Simulation is an imitation of Real System using a computer. Even if the production line is constructed with Real System, the planned performance (stability: Steady State) can be reached over a period of time for each system to perform its initial planned performance.

Computer simulation also requires preparation for this process. Simulation of an initial modelling system causes each system to start at the same time and at the start of the simulation, the simulation model is not properly handled and places a sudden stress on the system due to the high processing demands. This phenomenon should be eliminated in the process of deriving results, and the simulation theory defines it as ‘warm-up time’. Warm-up Time shall be applied at different intervals to the characteristics of each system, and [Figure 3] shows an example of the transport system in the production line.
Simulation is an imitation of Real System using a computer. Even if the production line is constructed with Real System, the planned performance (stability: Steady State) can be reached over a period of time for each system to perform its initial planned performance.
Computer simulation also requires preparation for this process. Simulation of an initial modelling system causes each system to start at the same time and at the start of the simulation, the simulation model is not properly handled and places a sudden stress on the system due to the high processing demands. This phenomenon should be eliminated in the process of deriving results, and the simulation theory defines it as ‘warm-up time’. Warm-up Time shall be applied at different intervals to the characteristics of each system, and [Figure 3] shows an example of the transport system in the production line.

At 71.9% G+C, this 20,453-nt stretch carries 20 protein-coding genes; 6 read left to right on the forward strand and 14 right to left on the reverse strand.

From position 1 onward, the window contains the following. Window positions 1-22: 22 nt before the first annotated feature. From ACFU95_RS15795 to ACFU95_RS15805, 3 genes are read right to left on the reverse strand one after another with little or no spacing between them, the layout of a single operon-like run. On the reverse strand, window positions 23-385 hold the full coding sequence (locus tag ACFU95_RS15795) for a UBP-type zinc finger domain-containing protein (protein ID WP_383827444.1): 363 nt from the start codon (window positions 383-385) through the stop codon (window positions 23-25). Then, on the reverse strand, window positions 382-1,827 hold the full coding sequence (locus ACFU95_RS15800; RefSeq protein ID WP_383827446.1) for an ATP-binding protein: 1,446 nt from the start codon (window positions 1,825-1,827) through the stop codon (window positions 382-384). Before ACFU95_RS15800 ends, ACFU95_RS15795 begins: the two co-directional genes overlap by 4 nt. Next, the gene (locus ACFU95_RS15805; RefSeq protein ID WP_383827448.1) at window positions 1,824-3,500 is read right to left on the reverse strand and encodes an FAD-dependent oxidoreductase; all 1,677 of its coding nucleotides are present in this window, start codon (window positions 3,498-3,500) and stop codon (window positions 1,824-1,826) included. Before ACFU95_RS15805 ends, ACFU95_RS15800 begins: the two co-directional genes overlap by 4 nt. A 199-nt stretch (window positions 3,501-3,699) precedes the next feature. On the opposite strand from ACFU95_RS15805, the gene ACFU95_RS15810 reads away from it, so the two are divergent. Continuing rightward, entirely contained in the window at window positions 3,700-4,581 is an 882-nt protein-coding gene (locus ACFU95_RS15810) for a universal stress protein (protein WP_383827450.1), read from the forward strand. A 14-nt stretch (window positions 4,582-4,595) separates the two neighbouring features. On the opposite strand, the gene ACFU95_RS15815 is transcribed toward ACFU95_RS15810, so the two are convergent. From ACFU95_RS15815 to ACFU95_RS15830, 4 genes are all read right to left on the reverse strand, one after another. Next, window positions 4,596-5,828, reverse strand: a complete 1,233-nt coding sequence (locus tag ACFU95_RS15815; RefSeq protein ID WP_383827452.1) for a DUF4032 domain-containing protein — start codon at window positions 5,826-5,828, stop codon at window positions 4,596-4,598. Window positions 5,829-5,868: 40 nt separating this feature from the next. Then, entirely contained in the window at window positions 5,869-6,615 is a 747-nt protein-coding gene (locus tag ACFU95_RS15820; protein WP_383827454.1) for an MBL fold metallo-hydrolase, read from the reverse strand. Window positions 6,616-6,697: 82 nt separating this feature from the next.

 System not serviced and started in Idle State
 All return requests are initiated simultaneously by all initial systems.
 Therefore, the initial feed time rises rapidly and then reaches the steady state.
 Use the Steady State section after 20 days of warm-up.

[Figure 3] Example of Warm-up Time of Simulation

If the model is completed through analyzing methods and simulations as shown above and the analysis is performed by expressing the actual production line, the most important thing is accurate input data. In the case of first-time production lines, initial input data can be obtained by prediction and calculation, but the most accurate response is to use the production information of the actual production lines when attempting to derive alternatives for problems with existing production lines.

Derivation of Alternatives through Simulation
How the final conclusions should be expressed in the Discrete Event simulations should be addressed by a number of studies depending on the derivation of alternatives to which systems. [Figure 5] represents the final conclusion of the alternative to the transport system at the production line.